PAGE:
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"Beauty above all beauty!"
– St. Catherine of Siena

Friday, August 21, 2015

Literature in the News: Robert Frost’s Poem, “The Road Not Taken”

In this past Sunday’s NY Post I was shocked to find an article on Robert Frost’s well-known poem, “The Road Not Taken.”  It wasn’t in the book review or entertainment section where something literary might happen to be published.  It was in the main news section, and the news worthy issue was a newly published book of literary criticism that overturns the conventional reading of the poem.  From the news article 

It is the most famous poem in American literature, a staple of pop songs, newspaper columnists and valedictorian speeches….
Everyone can quote those final two lines. But everyone, writes David Orr in his new book “The Road Not Taken” (Penguin Press), gets the meaning wrong.
The poem is praised as an ode of individuality, to not follow the pack even though the path may be more difficult.

First off, it is not the most famous poem of American literature.  Let’s make that clear up front.  I don’t know where the author of the article gets that from.  Certainly there are poems by Walt Whitman, Emily Dickinson, Edgar Allen Poe, e.e cummings, John Crow Ransom, Langston Hughes, Henry Wadsworth Longfellow, T. S. Eliot, and so on that are more famous.  There are poems by Robert Frost himself that are more famous, such as “Stopping by the Woods.”  “The Road Not Taken” is often read in American schools and perhaps most Americans of some education and desire to read poetry have read it.  I certainly have and I have to say I think that wherever I was required to read this poem I was taught the conventional view that it is a poem about individuality.  Here’s the poem in its entirety.


The Road Not Taken

By Robert Frost

Two roads diverged in a yellow wood,
And sorry I could not travel both
And be one traveler, long I stood
And looked down one as far as I could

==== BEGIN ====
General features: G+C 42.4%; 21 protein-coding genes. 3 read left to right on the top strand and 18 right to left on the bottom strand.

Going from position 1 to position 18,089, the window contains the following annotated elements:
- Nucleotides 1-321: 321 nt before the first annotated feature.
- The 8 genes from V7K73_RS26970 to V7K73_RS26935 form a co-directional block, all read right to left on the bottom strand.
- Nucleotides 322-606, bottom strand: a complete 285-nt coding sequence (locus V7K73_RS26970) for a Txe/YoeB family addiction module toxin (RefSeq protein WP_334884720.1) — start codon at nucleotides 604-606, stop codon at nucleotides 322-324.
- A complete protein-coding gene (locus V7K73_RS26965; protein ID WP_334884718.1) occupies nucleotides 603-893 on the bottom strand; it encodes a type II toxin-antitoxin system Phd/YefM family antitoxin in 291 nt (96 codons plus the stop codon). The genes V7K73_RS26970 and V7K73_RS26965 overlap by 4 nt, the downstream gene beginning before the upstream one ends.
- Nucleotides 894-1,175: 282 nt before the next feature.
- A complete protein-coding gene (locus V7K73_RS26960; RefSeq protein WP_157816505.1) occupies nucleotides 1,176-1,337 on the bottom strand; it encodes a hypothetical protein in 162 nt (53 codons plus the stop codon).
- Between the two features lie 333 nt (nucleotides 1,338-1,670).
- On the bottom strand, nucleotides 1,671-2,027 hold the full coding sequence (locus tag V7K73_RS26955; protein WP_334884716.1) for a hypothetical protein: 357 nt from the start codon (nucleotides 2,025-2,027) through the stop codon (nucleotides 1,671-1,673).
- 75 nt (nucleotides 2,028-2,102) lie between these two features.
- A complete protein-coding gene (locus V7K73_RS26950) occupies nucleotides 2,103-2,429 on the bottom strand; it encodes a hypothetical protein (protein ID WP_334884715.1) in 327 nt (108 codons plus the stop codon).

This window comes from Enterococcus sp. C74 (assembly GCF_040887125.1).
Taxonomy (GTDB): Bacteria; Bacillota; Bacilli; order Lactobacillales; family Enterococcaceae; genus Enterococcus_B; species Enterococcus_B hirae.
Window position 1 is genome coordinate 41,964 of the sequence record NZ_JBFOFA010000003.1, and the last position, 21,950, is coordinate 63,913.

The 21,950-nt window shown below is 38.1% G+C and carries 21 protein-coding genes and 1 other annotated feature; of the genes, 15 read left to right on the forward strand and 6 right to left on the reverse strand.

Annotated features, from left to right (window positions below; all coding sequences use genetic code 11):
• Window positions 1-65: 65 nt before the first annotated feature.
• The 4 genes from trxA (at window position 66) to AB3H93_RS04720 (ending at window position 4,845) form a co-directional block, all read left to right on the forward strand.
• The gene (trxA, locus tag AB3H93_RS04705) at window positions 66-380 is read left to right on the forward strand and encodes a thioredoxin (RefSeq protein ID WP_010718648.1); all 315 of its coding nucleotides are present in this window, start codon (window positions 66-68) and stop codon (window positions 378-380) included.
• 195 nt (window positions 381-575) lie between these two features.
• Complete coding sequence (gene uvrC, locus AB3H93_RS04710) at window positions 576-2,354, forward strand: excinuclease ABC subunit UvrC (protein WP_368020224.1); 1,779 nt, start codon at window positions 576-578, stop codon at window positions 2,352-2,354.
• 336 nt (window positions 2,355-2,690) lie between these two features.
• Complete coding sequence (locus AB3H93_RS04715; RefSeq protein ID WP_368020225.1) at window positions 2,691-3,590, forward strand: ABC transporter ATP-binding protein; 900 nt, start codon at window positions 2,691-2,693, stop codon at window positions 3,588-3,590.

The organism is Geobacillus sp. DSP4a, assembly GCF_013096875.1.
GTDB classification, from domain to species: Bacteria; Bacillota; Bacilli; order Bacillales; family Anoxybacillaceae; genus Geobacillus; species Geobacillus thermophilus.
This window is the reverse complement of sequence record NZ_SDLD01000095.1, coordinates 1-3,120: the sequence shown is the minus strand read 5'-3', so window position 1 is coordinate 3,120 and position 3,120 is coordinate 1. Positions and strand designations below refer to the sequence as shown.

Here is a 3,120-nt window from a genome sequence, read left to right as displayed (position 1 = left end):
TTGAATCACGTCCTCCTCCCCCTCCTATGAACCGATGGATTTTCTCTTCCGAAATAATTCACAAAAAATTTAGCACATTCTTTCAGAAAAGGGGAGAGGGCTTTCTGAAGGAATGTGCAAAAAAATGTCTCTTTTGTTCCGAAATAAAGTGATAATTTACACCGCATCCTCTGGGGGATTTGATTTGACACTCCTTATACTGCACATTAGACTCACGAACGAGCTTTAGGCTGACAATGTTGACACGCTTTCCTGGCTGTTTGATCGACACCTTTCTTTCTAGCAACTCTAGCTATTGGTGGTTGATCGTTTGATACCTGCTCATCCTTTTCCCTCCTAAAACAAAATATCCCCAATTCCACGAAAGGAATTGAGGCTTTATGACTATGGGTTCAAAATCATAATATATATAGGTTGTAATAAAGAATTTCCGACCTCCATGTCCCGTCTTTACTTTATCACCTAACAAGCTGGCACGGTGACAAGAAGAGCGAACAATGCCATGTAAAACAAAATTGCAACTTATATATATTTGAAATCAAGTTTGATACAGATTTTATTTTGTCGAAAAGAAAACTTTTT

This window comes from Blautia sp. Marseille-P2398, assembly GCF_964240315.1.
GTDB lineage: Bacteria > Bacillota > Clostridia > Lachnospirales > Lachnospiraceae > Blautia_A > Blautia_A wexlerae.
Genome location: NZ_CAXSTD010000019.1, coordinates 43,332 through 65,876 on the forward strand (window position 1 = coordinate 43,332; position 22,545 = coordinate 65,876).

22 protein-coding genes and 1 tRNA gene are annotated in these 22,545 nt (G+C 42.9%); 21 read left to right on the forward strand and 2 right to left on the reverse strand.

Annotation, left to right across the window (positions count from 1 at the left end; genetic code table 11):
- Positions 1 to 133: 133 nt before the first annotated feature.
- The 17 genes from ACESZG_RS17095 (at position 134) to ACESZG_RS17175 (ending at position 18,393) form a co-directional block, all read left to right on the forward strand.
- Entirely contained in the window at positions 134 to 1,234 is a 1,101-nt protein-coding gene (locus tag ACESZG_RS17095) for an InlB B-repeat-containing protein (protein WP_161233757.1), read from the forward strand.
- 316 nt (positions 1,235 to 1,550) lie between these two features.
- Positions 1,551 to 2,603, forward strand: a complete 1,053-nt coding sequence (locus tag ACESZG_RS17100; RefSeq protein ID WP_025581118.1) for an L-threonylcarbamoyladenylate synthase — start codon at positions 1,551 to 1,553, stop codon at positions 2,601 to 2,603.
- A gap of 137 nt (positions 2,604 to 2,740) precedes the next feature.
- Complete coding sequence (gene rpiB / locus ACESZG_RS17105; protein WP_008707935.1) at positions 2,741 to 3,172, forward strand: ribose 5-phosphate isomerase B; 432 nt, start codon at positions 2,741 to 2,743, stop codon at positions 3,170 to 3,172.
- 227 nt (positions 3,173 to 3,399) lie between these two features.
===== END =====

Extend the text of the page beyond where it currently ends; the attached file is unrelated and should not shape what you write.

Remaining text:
To where it bent in the undergrowth; 

Then took the other, as just as fair,
And having perhaps the better claim,
Because it was grassy and wanted wear;
Though as for that the passing there
Had worn them really about the same, 

And both that morning equally lay
In leaves no step had trodden black.
Oh, I kept the first for another day!
Yet knowing how way leads on to way,
I doubted if I should ever come back. 

I shall be telling this with a sigh
Somewhere ages and ages hence:
Two roads diverged in a wood, and I--
I took the one less traveled by,
And that has made all the difference. 

The conventional reading of the poem would be that the narrator chose a road—symbolic for our life journey—less traveled, meaning his mode of life was more original, more individualistic, and in the end was gratified.  I can tell you that when I read the poem I envision the narrator to be Frost himself and I conjecture that the road taken was a life of a poet, which does not provide much financial wealth, does have a life of fulfillment.   

However, there is a bit of external information that sheds light on the poem.  The narrator is not supposed to be Frost but a friend of Frost, a English poet named Edward Thomas.  The news article goes on to say: 

In 1912, Frost was nearly 40 and frustrated by his lack of success in the United States. After Thomas praised his work in London, the two became friends, and Frost visited him in Gloucestershire. They often took walks in the woods, and Frost was amused that Thomas always said another path might have been better. “Frost equated [it] with the romantic predisposition for ‘crying over what might have been,’ ” Orr writes, quoting Frost biographer Lawrance Thompson. 

Frost thought his friend “would take the poem as a gentle joke and protest, ‘Stop teasing me,’ ” Thompson writes. 

He didn’t. Like readers today, Thomas was confused by it and maybe even thought he was being lampooned. 

One Edward Thomas biographer suggested that “The Road Not Taken” goaded the British poet, who was indecisive about joining the army.